Jago is a kid from a rough part of London who has worked hard to get a job in a bank. Marcantonio is a member of the 'Ndrangheta crime families from Southern Italy. He is in Germany to learn how to channel their illicit millions towards legitimate businesses.
When Jago witnesses Marcantonio commit a vicious assault, he is drawn into the middle of a delicate surveillance operation....
©2015 Gerald Seymour (P)2015 W F Howes Ltd
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Critic reviews

"Once again demonstrating his ability to probe the moral murkiness of the spy trade and create an absorbingly diverse ensemble, Seymour crafts a sophisticated, reader-teasing tale." ( Sunday Times on The Corporal’s Wife)
"When readers get to the nailbiting climax...they may be wondering why they should bother with any other thriller writer." ( Independent on The Corporal’s Wife)
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Customer Reviews

Most Helpful
5 out of 5 stars
By Chris the gardener on 25-02-17

One of the best Seymour novels

I love this novel even though it does not appear to be everyone's cup of tea. It is a typical mix of Seymour oddball characters rather like a Le Carre novel. It was absorbing and I could not stop listening. The ending was exquisite and I did not feel that the story was stretched out. If liked me, you are a Seymour fan, give it a go.

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1 of 1 people found this review helpful

2 out of 5 stars
By Andy Q on 23-02-16

It's like deja vu all over again!

I normally really enjoy GS' books, in fact Vagabond was my favourite book of 2015, but this was a very poor follow on.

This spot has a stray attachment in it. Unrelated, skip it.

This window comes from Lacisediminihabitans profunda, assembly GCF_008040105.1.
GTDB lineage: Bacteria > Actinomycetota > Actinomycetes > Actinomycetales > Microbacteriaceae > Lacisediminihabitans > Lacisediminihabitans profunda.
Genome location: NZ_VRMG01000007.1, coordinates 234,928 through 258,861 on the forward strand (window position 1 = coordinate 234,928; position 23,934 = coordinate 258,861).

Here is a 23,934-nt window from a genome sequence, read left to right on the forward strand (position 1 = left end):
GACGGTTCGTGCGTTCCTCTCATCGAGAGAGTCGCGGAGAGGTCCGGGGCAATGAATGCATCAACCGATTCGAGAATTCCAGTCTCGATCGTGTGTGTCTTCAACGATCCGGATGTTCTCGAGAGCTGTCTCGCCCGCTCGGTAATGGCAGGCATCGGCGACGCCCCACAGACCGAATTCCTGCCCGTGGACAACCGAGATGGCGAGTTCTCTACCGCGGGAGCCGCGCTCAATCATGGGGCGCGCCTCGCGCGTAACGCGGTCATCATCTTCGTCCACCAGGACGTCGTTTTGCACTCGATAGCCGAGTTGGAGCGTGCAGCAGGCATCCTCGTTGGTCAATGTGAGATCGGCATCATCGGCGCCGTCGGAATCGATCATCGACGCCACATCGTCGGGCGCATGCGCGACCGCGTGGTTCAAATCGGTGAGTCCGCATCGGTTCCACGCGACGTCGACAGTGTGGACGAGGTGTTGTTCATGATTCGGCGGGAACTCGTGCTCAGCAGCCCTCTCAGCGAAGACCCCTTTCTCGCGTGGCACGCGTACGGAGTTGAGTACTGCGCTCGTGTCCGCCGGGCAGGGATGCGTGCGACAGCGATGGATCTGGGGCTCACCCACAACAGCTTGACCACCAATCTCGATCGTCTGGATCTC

The plot was slow to get going, and the main characters felt familiar, as if they'd been recycled from his earlier work. The background information on the mafia immediately reminded me of " The Collaborator"
The weak story wasn't helped by a tendency to keep going back over earlier parts of the story and to regularly include some pointless lists of places which both combined to give the feeling of an author filling up a word count.
Finally the narration left a lot to be desired, some of the character voices were straight out of " Allo, Allo"
In the final major scene at the mafia boss's house, the police conduct a cursory search then just leave, which didn't feel credible, and gave an impression of hurried plot writing
This definitely isn't GS at the top of his game. Obviously he's getting on a bit now, but I hope he does write another book and gets some of his previous great form back, as this isn't a worthy book for him to bow out on.

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1 of 1 people found this review helpful

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